Tickets are on sale for £4 each or £12 for a group of four in advance here. Tickets are £5 each on the day.
See you there!
Thanks to those of you who have said you’ve enjoyed reading my wedding planning posts, and sorry this latest one has been such a long time coming. The thing is, I don’t think we were ever going to have a normal planning process, knowing it would be increasingly difficult for us to focus on it during the busy part of the season. At the same time, I’m not sure we realised just how busy we would be. Almost every email we have received from our lovely clients has started ‘hope your wedding planning is coming along’ or ‘how is the wedding planning coming?’ and it became hard to say, ‘erm not very well’ without sounding contrite. People also say ‘oh you must be winding down now’, but with three weddings in October and November respectively, as well as the ‘albums for Christmas’ deadline looming, we can safely say it’s pretty full on here still. Not that I am complaining mind, it’s brilliant that weddings are no longer a May to September thing anymore.
Of course, it is fine, all the big things were booked in the spring so it will all happen, but we want the little things to happen too. Now I’m the first person to tell our couples ‘don’t sweat the small stuff’ but we really want the little details to work. We don’t want our wedding to look like all the similar albeit beautiful weddings we see in magazines. The fact that we work in the industry makes us want the little details that make this wedding ours all the more.
A bit of a confession… I suffer from serious work guilt. If there is work to do I find it hard to enjoy doing things for myself as a little voice in the back of my head is telling me someone is waiting for their wedding photos or book proof. This has definitely hampered our wedding planning. Our invites, designed by Tom, sat in bits for about two months waiting for their final flourish. Our evening invites aren’t even out yet (sorry folks!)
Last week though, we were jolted into wedding planning again. I had my first dress fitting, and having not seen her since March, it was reassuring to remind myself I had made the right decision and I still loved it. We had our venue planning meeting and tasting, great to see it again as we hadn’t been back since we booked it in March (unheard of apparently!) so we were forced to make some decisions on the spot which probably did us good! Thursday brought our registrar planning meeting, and we finished choosing our wording in the car on the way, having started in on another car journey a few weeks before. We tried on prototypes of our fab wedding rings. I was forced to think about our wedding and it was lovely (but put in a few late nights to get back up to speed with work.) It’s probably a good thing though that as people demand info it is forcing us to do it!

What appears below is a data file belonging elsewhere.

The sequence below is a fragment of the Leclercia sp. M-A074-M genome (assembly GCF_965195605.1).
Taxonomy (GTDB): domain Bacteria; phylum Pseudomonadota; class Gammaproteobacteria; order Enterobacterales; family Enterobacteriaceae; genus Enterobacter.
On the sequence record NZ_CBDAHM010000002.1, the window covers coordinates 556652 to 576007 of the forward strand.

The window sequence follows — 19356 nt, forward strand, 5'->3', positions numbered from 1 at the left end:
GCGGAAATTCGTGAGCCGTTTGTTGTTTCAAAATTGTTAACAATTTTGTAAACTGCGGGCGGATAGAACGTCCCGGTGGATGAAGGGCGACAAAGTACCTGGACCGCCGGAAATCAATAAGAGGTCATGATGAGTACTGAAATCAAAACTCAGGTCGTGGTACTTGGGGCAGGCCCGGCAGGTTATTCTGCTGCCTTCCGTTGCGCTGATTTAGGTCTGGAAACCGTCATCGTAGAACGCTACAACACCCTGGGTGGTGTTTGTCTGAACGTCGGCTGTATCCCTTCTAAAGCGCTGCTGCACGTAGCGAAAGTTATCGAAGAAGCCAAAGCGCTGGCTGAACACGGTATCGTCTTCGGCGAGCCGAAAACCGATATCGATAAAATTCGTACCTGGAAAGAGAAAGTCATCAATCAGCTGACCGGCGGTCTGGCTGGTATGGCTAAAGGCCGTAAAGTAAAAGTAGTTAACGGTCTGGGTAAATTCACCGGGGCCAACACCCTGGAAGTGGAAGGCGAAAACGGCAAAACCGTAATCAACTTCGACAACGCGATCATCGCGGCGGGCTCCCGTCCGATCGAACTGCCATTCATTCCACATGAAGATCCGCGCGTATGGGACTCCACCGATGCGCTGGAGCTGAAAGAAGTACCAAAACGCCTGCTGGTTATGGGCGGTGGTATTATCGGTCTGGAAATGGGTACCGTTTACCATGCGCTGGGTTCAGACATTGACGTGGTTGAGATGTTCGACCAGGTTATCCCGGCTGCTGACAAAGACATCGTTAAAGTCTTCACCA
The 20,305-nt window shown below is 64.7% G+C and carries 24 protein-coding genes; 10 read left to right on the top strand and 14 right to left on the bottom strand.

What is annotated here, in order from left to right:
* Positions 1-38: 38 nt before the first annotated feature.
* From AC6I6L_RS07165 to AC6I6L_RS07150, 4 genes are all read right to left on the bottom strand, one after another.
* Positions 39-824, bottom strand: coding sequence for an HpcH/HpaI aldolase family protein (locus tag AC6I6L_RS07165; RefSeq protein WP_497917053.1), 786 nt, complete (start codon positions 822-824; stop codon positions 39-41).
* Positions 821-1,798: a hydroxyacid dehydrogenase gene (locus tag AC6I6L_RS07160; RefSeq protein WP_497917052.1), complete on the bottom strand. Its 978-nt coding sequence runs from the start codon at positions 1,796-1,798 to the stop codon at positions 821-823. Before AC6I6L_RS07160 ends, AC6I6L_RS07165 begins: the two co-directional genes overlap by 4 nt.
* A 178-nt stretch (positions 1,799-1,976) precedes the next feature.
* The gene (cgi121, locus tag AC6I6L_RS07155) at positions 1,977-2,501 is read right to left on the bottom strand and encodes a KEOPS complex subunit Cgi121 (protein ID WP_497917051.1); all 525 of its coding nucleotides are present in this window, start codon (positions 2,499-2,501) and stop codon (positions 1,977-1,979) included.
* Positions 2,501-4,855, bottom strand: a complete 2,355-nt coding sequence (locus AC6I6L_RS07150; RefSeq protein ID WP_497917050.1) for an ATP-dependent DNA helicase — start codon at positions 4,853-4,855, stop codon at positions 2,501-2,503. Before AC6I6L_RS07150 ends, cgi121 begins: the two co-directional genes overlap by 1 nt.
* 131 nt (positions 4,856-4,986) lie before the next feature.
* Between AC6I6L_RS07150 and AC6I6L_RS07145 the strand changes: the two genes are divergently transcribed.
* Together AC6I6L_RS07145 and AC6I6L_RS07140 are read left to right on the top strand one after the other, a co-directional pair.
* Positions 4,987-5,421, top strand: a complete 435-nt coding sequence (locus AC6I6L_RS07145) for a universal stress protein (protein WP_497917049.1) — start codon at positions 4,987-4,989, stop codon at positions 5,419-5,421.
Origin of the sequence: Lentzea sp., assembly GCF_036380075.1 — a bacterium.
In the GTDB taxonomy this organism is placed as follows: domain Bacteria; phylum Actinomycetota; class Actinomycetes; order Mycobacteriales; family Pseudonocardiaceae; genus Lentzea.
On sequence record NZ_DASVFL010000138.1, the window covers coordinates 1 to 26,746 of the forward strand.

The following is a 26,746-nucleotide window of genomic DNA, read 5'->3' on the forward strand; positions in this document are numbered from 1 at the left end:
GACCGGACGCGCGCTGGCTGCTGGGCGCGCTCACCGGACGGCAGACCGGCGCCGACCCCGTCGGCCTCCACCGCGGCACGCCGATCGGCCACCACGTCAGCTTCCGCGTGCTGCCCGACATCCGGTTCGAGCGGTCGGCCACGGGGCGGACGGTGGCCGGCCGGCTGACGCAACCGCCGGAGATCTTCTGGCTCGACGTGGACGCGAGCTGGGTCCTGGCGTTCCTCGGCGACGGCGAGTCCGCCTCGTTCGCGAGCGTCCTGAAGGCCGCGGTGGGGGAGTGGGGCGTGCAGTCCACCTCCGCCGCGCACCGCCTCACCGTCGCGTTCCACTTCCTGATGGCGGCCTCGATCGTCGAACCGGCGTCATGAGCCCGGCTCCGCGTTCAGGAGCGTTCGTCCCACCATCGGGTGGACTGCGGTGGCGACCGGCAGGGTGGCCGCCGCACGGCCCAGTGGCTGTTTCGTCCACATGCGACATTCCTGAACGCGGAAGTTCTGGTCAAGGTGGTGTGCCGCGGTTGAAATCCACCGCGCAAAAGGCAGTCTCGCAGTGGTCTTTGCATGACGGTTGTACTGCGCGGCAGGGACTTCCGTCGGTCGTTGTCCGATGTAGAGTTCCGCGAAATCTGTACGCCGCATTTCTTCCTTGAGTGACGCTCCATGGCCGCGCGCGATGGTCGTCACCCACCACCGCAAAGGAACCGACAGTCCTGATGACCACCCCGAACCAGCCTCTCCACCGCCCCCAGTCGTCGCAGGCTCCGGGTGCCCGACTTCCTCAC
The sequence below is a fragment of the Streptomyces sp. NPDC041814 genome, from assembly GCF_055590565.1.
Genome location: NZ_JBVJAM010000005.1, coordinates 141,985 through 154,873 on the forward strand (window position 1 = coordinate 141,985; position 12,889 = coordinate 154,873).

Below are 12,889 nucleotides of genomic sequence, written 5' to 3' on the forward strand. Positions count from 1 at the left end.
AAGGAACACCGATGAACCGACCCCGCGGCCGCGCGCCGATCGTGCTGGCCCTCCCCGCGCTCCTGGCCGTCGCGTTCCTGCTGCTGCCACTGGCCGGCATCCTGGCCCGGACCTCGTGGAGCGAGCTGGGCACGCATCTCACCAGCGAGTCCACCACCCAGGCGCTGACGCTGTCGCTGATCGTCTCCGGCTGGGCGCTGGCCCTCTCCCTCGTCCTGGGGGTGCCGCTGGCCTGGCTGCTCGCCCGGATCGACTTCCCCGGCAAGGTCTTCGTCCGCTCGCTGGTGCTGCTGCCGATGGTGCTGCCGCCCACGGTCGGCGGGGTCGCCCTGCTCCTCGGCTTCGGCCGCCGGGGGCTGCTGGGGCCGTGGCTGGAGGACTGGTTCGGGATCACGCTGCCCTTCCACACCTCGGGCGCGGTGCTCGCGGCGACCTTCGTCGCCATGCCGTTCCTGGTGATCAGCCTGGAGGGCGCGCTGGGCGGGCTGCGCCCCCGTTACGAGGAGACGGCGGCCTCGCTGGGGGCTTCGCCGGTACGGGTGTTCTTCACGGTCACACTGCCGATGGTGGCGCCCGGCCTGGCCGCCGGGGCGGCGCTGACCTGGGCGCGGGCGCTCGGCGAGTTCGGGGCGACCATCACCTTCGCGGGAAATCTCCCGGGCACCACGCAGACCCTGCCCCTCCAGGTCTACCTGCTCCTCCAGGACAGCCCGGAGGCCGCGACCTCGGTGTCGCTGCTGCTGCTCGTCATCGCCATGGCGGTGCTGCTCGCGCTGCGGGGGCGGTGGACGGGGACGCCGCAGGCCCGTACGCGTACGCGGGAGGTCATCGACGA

So here we are, less than six weeks to go. I’m finding it really hard to get excited yet, as it still all seems so far removed from me. We have our pre-wedding shoot tomorrow which should make it feel more real, as well as my hen do at the weekend. Oh and you know all you folk who tell us how nervous you are about being photographed, and we say a pre-shoot is essential? Well here we are and I am terrified. I am quite genuinely unphotogenic, no really I am. We’ll see how that goes shall we?
We live in an increasingly documentative society. Most of us have smart phones, and the cameras on our electronic devices are better than ever. It’s quite usual for us now to take a snap and post what we’ve been up to on social media, sharing all our experiences. But do we ever really consider the thoughts of others when posting, particularly at weddings?
I feel I’ve been talking a lot recently about this subject, having been asked to discuss it on BBC Radio Cambridgeshire, when a bride recently told me at her wedding reception that there was ‘already’ a shot of her on Facebook ‘pulling a bad face.’ It was only just after dinner too. Who are you people who do this? I’d never post an image of someone looking bad online anyway but I have had people put awful ones of me up. You know the people, the ones that have to share everything they took, even the blurry ones. Can we not stop our desire to share, even when it comes to someone’s wedding day? This is why I felt it was time to write this post!